Disclosure: The authors report no conflicts of interest. The authors alone are responsible for the content and writing of the article. All authors contributed to and have approved the final manuscript. The authors have no non-financial or commercial, proprietary, or financial interest in the products or companies described in the manuscript. They did not receive grants or a consultant honorarium to conduct the study, write the manuscript, or otherwise assist in the development of the manuscript.
Original Research Article
Individual Modulation of Pain Sensitivity under Stress
Version of Record online: 16 APR 2013
Wiley Periodicals, Inc
Volume 14, Issue 5, pages 676–685, May 2013
How to Cite
Reinhardt, T., Kleindienst, N., Treede, R.-D., Bohus, M. and Schmahl, C. (2013), Individual Modulation of Pain Sensitivity under Stress. Pain Medicine, 14: 676–685. doi: 10.1111/pme.12090
- Issue online: 20 MAY 2013
- Version of Record online: 16 APR 2013
- Pain Modulation;
Stress has a strong influence on pain sensitivity. However, the direction of this influence is unclear. Recent studies reported both decreased and increased pain sensitivities under stress, and one hypothesis is that interindividual differences account for these differences. The aim of our study was to investigate the effect of stress on individual pain sensitivity in a relatively large female sample.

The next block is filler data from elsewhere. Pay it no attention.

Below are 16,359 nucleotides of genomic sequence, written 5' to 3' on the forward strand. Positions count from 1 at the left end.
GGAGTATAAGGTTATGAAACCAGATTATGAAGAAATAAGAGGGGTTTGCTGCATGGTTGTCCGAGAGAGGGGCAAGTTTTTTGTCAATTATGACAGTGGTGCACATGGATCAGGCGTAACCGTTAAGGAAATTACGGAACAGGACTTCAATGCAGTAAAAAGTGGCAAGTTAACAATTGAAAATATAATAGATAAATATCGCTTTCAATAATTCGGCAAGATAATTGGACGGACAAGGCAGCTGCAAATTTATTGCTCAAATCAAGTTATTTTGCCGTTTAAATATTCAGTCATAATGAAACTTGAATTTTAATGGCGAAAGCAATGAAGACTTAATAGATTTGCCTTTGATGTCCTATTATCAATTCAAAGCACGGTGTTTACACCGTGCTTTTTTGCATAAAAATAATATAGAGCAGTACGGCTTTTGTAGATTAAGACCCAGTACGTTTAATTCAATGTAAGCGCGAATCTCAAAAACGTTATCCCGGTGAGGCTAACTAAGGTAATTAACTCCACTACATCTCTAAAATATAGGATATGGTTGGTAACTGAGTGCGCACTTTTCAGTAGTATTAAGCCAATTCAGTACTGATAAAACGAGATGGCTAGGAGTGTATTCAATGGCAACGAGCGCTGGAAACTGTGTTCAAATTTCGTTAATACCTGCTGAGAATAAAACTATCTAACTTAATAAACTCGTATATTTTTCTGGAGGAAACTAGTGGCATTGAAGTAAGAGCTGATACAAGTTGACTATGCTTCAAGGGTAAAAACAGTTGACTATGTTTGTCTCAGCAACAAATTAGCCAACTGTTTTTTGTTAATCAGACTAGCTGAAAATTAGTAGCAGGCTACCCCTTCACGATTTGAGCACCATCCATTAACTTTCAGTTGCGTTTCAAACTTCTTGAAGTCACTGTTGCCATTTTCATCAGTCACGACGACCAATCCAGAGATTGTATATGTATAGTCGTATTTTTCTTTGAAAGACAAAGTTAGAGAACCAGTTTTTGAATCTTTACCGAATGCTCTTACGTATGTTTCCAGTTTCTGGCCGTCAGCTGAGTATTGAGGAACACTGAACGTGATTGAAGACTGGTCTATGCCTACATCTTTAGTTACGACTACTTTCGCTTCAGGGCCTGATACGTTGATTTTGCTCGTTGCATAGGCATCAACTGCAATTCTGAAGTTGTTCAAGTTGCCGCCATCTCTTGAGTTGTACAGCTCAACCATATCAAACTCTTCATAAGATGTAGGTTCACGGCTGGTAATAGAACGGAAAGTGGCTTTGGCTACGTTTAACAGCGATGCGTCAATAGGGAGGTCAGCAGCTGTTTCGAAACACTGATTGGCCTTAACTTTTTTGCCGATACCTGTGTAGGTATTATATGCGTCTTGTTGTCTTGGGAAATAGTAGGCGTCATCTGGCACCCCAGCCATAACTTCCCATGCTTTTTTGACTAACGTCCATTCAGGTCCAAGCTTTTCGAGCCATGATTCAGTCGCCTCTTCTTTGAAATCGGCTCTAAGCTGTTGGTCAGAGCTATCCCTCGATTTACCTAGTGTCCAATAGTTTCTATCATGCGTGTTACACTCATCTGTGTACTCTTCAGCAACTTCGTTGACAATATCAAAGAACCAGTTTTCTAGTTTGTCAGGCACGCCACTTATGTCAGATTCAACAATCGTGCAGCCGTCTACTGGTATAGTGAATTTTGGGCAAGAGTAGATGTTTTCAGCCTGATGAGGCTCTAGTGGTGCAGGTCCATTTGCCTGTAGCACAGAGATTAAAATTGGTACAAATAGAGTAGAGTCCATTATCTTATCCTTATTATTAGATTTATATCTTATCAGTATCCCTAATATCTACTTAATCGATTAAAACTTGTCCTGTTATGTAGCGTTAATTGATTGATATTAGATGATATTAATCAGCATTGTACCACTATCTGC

Eighty female participants were included. Pain thresholds and temporal summation of pain were tested before and after stress, which was induced by the Mannheim Multicomponent Stress Test. In an independent sample of 20 women, correlation coefficients between 0.45 and 0.89 indicated relatively high test–retest reliability for pain measurements.
On average, there were significant differences between pain thresholds under non-stress and stress conditions, indicating an increased sensitivity to pain under stress. No significant differences between non-stress and stress conditions were found for temporal summation of pain. On an individual basis, both decreased and increased pain sensitivities under stress conditions based on Jacobson's criteria for reliable change were observed. Furthermore, we found significant negative associations between pain sensitivity under non-stress conditions and individual change of pain sensitivity under stress. Participants with relatively high pain sensitivity under non-stress conditions became less sensitive under stress and vice versa.
These findings support the view that pain sensitivity under stress shows large interindividual variability, and point to a possible dichotomy of altered pain sensitivity under stress.